Human Rights Law Schools Litigation

Those who can, teach – How law teaching builds bridges and fosters intellectual arenas

AtreyeeMajumder_CraftingLawCareersLaw is a difficult thing to teach. It requires the teaching of large concepts that vastly influence how governments and authority work or should work. Skills needed for the application, implementation, and adjudication of legal provisions are important and need to be taught as well.

The law classroom, I had felt, was less effective in teaching law than the practical experience of having to work out a legal argument to fit a real-life situation. This slipping on of the real-life shoes however, is not possible without a basic skill-set, one that is complex and diverse. Different law-teaching systems have had different visions about this skill-set.

The four legal professionals who have featured in this series so far have all had some teaching experience. Usha Ramanathan has, during the course of her career, taught at the National Law School of India University (“NLSIU”), Bangalore, the Tata Institute of Social Sciences, and at the National Law University, Delhi. Arvind Narrain has taught, among others, courses related to human rights and illegal citizenship at NLSIU and several ad hoc courses on human rights, gender, and sexuality for non-law students. Harish Narasappa has taught short courses at the Indian Institute of Management and at NLSIU. Amba Salelkar takes classes on disability law at Vidya Sagar, a Chennai-based non-profit organisation.

Building bridges to law

The challenges of teaching  feature amidst the larger practice of being publicly engaged lawyers. Students from non-law backgrounds, both Salelkar and Narrain say, are not daunted by the law. People in non-profit organisations in particular, where the knowledge of law can significantly reorient practice, seem to come at it with enthusiasm. Narrain has experienced great fortitude among college students coming at judgments on sexual violence containing disturbing details. He says he found in the classroom, key allies for the campaign against Section 377 of the Indian Penal Code. People who were intrigued or interested came forth and became involved.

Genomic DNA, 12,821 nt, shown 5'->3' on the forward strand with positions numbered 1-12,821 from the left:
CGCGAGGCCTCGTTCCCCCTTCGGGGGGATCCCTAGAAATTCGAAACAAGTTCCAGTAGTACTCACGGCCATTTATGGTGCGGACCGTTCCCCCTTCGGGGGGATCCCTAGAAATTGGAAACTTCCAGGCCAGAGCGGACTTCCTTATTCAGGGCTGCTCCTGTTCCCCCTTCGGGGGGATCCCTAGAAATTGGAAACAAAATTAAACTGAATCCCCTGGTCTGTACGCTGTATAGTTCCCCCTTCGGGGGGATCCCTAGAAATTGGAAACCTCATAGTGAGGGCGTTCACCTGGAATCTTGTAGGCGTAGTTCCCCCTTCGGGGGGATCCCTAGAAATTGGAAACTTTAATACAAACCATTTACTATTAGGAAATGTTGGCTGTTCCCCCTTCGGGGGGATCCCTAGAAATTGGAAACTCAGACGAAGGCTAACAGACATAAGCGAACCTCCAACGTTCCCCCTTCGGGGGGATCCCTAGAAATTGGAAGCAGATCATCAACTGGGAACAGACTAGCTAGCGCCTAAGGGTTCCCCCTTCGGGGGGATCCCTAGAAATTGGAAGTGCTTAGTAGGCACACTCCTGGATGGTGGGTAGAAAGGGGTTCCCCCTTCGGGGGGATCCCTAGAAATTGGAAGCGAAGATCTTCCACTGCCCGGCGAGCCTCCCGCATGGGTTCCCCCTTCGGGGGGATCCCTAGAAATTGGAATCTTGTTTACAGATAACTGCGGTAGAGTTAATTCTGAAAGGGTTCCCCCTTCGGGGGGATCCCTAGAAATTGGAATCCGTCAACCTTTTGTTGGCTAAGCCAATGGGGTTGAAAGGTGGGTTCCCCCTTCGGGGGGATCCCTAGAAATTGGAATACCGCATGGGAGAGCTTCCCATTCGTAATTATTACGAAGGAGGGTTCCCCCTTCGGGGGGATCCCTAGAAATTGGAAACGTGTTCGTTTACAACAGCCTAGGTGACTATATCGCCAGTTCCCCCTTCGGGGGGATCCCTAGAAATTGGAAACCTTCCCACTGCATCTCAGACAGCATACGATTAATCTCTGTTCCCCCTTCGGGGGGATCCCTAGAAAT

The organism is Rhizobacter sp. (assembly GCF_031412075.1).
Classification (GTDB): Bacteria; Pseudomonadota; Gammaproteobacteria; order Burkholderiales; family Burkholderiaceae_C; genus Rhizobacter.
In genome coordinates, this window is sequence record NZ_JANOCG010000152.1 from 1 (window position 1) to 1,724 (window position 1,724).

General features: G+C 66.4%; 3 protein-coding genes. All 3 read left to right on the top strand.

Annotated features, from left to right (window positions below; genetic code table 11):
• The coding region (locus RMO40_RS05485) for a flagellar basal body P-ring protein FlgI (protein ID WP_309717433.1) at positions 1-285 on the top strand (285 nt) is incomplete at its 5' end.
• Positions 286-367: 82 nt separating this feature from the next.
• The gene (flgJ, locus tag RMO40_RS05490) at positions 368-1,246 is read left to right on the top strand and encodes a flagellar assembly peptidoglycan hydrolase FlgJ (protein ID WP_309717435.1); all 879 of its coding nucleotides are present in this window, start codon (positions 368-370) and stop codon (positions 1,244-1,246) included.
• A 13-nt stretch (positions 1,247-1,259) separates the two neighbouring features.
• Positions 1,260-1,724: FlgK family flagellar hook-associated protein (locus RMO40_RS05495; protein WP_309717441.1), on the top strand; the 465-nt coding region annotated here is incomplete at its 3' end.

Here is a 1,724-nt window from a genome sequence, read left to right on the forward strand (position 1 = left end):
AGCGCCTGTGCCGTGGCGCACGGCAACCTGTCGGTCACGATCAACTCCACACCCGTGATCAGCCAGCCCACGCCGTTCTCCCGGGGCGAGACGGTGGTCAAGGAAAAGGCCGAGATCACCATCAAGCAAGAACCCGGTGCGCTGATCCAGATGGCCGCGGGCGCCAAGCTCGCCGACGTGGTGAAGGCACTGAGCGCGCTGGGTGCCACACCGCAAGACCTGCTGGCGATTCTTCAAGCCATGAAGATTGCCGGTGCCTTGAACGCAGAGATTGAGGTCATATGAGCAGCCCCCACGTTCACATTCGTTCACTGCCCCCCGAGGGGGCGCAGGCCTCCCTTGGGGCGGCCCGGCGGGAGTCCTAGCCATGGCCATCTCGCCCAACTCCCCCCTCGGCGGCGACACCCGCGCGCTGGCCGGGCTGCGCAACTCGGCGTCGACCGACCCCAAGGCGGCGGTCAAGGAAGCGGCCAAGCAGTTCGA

Many law teachers find themselves delivering bridges to the world of law to students of politics, economics, management, and development studies. Sudhir Krishnaswamy, who has taught at several law schools and has designed and taught a law and governance concentration in the development masters programme at Azim Premji University, is immersed in this exercise. He says that his primary learning from the programme was that students of non-elite backgrounds were grappling with their first encounters with the law in ways very similar to first year law students. The challenges they faced, too, were similar to the ones faced by law students – in learning to work with law and fact. The diversity of material he used has expanded considerably. For instance, he engages more thickly with legal history, using literature from colonial and post-colonial history in general. These are materials he read himself, but didn’t use in law school classrooms. Krishnaswamy’s long teaching career has shaped his belief that law as a discipline, actively straddles the domain of social sciences and humanities, especially as it concerns questions of language and cognition.